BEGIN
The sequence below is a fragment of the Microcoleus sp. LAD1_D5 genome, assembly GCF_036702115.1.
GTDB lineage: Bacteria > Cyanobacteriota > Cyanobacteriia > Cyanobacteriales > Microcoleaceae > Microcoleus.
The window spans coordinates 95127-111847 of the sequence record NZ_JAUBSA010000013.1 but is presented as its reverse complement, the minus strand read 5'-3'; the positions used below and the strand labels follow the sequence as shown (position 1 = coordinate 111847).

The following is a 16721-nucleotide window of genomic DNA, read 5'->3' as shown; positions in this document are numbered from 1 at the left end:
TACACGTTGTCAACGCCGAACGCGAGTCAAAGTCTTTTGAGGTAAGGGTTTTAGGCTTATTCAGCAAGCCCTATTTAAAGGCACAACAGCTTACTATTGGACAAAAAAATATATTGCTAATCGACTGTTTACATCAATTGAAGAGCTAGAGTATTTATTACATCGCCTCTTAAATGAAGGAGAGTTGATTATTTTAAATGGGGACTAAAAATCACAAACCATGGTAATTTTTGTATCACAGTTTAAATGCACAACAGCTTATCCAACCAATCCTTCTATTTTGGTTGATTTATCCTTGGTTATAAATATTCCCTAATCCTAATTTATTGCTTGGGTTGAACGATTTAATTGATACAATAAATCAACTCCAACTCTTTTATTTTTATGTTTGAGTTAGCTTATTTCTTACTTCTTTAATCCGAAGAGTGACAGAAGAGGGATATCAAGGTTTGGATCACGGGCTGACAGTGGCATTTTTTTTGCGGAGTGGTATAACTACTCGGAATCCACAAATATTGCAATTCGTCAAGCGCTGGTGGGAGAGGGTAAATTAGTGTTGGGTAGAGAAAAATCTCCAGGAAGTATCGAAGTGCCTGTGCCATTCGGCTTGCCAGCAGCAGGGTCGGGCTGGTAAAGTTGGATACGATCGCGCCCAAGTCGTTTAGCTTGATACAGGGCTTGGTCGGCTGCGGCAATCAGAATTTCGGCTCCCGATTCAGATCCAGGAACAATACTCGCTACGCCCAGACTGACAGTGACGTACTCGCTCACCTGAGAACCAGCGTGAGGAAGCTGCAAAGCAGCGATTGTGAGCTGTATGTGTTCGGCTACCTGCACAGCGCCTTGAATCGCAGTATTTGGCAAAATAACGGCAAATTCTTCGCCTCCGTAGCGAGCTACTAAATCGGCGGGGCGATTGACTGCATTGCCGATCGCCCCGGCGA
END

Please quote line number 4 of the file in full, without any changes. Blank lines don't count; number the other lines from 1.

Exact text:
The following is a 16721-nucleotide window of genomic DNA, read 5'->3' as shown; positions in this document are numbered from 1 at the left end: